The US has really more freedom. For example, you can call your kid whatever you want. In Germany you have some bureaucrat going through a list of allowable names. There is a lot of stuff like that.

But the average US citizen doesn't exercise most of these freedoms but actually lives a more restricted life than the average German citizen in my view.


> you can call your kid whatever you want

"several states limit the number of characters that can be used due to the limitations of the software used for official record keeping." and "The Office of Vital Records in California requires that names contain only the 26 alphabetical characters of the English language. Some states (for example, Alaska, Hawaii, Kansas, North Carolina, Oregon) allow accents and some (not always all) non-English letters in birth certificates and other documents." https://en.wikipedia.org/wiki/Naming_in_the_United_States

So, it's a long way from total freedom, but I get your point. However, you can call your kid whatever you want, the limit is simply around what you can do with official paperwork.


There is no fixed list - AFAIK you need to prove that it's a first name in use somewhere in the world, with a few exceptions. "Jesus" is one I know about, it's a valid first name in Spain but not in Germany.


That's the "reflexive" part: Americans often think of "freedom" in either an extremely simplistic way ("I can do whatever I want, whenever I want! Up yours, government! Instant gratification all the way! Free speech means I can say whatever asinine thing I want, anywhere and anytime, without giving a crap about others!") or a nationalist / jingoist way ("we have freedom and they don't! USA! USA!").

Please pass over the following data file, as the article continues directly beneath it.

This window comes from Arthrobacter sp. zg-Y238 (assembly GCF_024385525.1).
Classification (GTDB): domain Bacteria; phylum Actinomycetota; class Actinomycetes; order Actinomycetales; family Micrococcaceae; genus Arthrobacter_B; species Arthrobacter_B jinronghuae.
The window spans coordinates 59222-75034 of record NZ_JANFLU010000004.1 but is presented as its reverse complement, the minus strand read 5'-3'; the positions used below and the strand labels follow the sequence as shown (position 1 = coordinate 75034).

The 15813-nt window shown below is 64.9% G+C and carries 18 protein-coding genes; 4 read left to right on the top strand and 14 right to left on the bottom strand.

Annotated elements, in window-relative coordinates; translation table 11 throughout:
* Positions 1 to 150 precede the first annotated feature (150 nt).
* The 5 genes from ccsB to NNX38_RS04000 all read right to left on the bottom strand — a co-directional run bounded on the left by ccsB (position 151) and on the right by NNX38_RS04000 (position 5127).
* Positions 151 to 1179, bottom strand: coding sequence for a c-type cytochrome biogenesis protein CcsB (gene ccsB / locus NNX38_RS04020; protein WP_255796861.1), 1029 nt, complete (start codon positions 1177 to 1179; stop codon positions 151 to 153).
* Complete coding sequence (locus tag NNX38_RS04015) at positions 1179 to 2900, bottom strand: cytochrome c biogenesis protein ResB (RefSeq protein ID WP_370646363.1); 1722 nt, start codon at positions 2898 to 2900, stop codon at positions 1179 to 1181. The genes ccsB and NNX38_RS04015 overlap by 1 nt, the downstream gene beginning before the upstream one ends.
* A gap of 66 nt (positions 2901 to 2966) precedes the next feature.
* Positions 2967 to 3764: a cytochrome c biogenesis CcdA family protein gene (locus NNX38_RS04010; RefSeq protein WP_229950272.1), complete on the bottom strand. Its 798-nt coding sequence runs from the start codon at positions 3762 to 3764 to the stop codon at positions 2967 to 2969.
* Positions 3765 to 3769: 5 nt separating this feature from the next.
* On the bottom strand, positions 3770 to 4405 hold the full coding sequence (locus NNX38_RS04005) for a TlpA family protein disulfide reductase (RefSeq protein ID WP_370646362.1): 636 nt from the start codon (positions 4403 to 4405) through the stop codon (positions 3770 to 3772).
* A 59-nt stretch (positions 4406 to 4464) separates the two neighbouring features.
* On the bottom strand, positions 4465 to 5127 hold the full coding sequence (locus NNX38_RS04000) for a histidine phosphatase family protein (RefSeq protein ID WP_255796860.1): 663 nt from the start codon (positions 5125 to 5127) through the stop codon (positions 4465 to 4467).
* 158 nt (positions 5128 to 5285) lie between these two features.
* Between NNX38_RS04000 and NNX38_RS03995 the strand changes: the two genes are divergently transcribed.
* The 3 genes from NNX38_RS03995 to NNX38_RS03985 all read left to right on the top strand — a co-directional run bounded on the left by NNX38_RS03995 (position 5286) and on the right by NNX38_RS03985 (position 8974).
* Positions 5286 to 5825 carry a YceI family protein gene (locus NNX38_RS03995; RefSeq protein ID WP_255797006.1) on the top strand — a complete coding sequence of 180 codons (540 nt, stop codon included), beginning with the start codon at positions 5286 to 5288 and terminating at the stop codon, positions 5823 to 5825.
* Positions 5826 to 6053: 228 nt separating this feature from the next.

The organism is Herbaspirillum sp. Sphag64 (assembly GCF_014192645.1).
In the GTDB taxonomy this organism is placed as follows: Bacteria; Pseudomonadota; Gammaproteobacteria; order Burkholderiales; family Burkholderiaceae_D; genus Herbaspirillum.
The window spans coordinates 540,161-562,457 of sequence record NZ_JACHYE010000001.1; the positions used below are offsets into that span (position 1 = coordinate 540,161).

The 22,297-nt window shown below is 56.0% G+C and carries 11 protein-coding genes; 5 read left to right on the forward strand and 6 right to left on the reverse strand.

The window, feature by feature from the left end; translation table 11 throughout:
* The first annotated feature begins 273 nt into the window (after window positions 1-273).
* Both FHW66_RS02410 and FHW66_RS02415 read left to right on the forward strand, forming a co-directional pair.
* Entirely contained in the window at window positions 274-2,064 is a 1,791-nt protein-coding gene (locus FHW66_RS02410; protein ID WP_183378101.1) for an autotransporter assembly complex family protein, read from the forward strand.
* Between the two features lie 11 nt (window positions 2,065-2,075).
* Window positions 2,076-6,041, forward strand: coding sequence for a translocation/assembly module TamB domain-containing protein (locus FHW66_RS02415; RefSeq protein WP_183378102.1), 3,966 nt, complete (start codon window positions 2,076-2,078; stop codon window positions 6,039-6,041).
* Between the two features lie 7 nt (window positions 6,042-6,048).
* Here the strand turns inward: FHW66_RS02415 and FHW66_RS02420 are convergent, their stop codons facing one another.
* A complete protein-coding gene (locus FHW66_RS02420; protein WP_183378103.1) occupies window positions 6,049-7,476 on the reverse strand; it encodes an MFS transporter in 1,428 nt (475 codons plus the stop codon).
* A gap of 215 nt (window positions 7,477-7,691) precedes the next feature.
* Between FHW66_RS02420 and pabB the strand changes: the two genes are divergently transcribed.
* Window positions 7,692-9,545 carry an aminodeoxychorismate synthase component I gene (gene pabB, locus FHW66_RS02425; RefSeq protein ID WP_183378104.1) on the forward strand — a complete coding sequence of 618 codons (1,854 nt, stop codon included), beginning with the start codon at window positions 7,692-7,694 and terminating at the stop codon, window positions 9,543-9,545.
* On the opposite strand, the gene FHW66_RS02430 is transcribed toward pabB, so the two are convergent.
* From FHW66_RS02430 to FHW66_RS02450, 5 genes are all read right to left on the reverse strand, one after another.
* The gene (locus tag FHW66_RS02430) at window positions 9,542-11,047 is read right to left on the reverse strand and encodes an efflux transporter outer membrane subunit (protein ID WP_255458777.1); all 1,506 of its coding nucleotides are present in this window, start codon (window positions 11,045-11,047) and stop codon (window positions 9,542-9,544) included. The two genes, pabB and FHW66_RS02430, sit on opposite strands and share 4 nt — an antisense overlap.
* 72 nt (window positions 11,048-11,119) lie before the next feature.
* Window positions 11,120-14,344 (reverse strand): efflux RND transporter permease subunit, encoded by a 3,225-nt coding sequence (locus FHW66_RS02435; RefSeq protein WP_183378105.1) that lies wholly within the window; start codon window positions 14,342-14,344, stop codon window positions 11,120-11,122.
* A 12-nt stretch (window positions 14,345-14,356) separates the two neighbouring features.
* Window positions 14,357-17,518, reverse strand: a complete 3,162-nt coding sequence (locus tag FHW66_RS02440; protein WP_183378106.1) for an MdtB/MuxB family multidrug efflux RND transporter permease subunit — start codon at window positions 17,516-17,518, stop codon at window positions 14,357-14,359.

(Of course, not everyone conceptualizes "freedom" this way in the US, but it's a depressingly common approach - especially where any sort of political discourse is concerned.)


The reflexive part is that any time our personal space (emotional, mental, or physical) is threatened, it is a reflex to retaliate with "you are violating my freedom" style response.

To ideas that threaten: "You can't make me think that way, I am free to think as I want"

To feelings of discomfort: "It's a free country, I shouldn't have to feel this way"

To physical space: "this is me or my property, I can do what I want with it"

Obviously, when taken in extremes this results in polarization, mischaracterization, and ignorance. Taken responsibly, it is also not appreciably different from any place with a bill of rights. To americans, I would level the criticism that we use it as a crutch and an excuse, more than an ethos, as evidenced that most appeals to freedom are also appeals to the value of self interest.


I'd argue that the term itself is left intentionally poorly-defined.

That's a large part of Antonio Gramsci's concept of cultural hegemony: A special type of agreement, in which the person who's agreeing doesn't necessarily understand what it is with which they're agreeing.